The Centers for Disease Control and Prevention reports that dental Caries (tooth decay) is perhaps the most prevalent of infectious diseases in our nation’s children. Dental caries is five times more common than asthma…more than 40% of children have tooth decay by the time they reach kindergarten (American Academy of Pediatrics – Policy Statement)… It is almost 100% preventable.
So with that in mind here are a few easy ways you can prevent putting your child at risk for disease:
1. Avoid a high sugar diet (POG, soda, candy, etc). Stick with all natural fruits and vegetables and drink as much water as possible. If you want to give the water a little flavor, try squeezing some natural fruit or a small amount of 100% juice. A helpful guideline to follow when buying food and drinks is: if you can’t understand the ingredient labels on your groceries, they’re probably foods you’re better off avoiding.
2. Clean your baby’s mouth after every feeding (bottle, snack and meal). Before your baby’s teeth start to erupt, use a damp gauze, wash cloth or similar clean item to wipe around your child’s gums, cheeks and tongue. Once teeth start to erupt, you can keep using the damp cloth to wipe and begin brushing with a soft bristle toothbrush and begin flossing.
3. Put your child to bed with water in the bottle only. Also try to stick with water if your baby is comforted at nap and bedtime with a bottle or sippy cup. Liquids such as some formula, milk and juice can pool around your baby’s mouth and teeth while sleeping and start causing cavities. Sleeping is when they are most vulnerable to acid attack and greatly increases their risk for dental decay. Breast milk is the healthiest food for your baby’s teeth. But, again, if your baby needs to feed in the middle of the night, remember to wipe your baby’s mouth before putting them back down to sleep.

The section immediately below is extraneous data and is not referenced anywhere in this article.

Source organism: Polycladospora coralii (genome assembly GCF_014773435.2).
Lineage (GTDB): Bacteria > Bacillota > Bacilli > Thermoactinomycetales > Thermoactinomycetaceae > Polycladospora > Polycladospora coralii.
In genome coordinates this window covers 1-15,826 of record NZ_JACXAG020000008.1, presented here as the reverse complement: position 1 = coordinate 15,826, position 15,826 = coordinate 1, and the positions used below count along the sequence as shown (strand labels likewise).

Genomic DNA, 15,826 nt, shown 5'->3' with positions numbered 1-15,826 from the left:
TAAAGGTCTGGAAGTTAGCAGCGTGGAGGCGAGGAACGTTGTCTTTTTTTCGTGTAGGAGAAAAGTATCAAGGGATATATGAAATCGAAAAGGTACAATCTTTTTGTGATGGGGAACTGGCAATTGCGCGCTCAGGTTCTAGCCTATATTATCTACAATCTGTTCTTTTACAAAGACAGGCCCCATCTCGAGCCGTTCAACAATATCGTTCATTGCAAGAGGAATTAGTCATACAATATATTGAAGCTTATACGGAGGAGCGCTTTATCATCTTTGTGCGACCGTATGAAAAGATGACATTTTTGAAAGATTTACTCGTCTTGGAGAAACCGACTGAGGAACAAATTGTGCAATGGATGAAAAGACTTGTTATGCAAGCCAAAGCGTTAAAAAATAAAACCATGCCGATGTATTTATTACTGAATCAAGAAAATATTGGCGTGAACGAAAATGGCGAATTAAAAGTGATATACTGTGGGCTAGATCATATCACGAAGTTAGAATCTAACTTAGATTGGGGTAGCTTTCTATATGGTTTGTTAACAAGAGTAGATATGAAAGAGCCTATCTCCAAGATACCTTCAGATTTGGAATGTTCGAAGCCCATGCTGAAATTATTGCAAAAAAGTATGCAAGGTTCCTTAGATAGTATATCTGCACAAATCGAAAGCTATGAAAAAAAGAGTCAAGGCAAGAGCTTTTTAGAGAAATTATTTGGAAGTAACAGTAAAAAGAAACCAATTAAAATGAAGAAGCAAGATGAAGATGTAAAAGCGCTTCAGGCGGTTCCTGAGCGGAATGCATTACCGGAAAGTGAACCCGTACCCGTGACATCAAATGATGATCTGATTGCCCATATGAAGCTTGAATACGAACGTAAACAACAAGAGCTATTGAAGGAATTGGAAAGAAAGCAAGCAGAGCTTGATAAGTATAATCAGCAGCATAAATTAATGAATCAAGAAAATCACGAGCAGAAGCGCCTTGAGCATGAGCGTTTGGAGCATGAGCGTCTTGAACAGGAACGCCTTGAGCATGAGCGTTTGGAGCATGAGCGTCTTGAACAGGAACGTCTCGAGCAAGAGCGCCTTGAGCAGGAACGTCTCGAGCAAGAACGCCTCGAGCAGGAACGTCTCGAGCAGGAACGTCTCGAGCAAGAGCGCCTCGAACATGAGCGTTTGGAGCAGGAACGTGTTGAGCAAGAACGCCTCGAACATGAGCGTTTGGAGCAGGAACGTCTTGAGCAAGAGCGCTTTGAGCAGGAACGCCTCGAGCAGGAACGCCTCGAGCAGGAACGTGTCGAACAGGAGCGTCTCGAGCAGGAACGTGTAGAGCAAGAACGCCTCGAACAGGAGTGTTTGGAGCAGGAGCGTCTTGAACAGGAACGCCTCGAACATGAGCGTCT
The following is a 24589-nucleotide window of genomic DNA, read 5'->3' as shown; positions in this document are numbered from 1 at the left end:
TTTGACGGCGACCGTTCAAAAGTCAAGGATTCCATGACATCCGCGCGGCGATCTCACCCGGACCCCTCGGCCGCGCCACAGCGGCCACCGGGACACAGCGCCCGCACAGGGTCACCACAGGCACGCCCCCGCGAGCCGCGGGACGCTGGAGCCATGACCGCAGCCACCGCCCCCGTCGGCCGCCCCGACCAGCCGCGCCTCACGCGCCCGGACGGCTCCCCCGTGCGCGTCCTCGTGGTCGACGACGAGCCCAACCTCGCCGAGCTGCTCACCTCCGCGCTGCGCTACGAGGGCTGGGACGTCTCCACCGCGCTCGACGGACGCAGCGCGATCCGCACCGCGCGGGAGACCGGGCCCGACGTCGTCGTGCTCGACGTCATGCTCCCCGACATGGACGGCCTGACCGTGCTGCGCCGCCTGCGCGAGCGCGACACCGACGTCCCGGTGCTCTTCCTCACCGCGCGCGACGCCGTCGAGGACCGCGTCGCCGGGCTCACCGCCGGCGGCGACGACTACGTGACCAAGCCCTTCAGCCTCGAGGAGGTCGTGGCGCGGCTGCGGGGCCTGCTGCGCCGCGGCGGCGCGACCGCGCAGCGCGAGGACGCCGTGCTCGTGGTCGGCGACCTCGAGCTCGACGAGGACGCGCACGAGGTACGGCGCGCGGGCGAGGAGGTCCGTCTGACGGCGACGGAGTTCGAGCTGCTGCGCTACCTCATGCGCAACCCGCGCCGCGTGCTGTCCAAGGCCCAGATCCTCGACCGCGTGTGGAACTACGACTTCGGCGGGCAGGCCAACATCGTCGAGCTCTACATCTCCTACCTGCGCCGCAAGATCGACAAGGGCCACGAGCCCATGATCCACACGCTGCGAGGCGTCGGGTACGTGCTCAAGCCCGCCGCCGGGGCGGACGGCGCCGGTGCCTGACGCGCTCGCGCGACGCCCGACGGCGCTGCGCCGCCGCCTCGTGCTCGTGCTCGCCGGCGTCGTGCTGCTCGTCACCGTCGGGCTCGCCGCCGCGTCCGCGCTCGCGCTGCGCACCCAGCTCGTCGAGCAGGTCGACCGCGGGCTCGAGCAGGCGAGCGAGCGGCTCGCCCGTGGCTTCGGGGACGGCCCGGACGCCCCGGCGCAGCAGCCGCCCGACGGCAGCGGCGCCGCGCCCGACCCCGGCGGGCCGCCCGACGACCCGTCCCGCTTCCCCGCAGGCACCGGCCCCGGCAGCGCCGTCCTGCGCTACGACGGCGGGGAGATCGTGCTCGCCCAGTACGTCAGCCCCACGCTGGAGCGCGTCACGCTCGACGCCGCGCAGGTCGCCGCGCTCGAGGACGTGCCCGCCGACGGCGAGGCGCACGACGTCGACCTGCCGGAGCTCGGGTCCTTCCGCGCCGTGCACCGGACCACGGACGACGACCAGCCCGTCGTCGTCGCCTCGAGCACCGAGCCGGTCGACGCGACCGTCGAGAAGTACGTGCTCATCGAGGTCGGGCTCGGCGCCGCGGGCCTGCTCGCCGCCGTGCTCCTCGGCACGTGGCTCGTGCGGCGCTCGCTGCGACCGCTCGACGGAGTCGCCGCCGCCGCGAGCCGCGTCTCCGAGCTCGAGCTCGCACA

4. Monitor any changes in your baby’s oral cavity. If you have another adult at home, try performing a knee-to-knee exam. One person can gently hold your baby’s hands while the other takes a look inside the mouth (see image below). Don’t be discouraged if your baby starts to cry. This is a typical reaction and will actually give you a better visual of what’s going on inside. If you are the only adult present, try examining your baby with their head face-up on your lap while on the floor or using the end of the changing table. Things you want to be looking for are discoloration (such as white, yellow or brown spots) and anything that looks out of the ordinary.
5. Make your baby’s first dental appointment as soon as teeth start to erupt and no later than one year of age. If you need help choosing the right dentist, ask your doctor, friends and/or family members.
Integrating these steps into your child’s normal routine will help establish healthy habits that will last a life time.
Or feel free to call general dentist, Dr. Sonia Gupta at 808-633-6931. Happy Brushing!
Image Credit: mauimama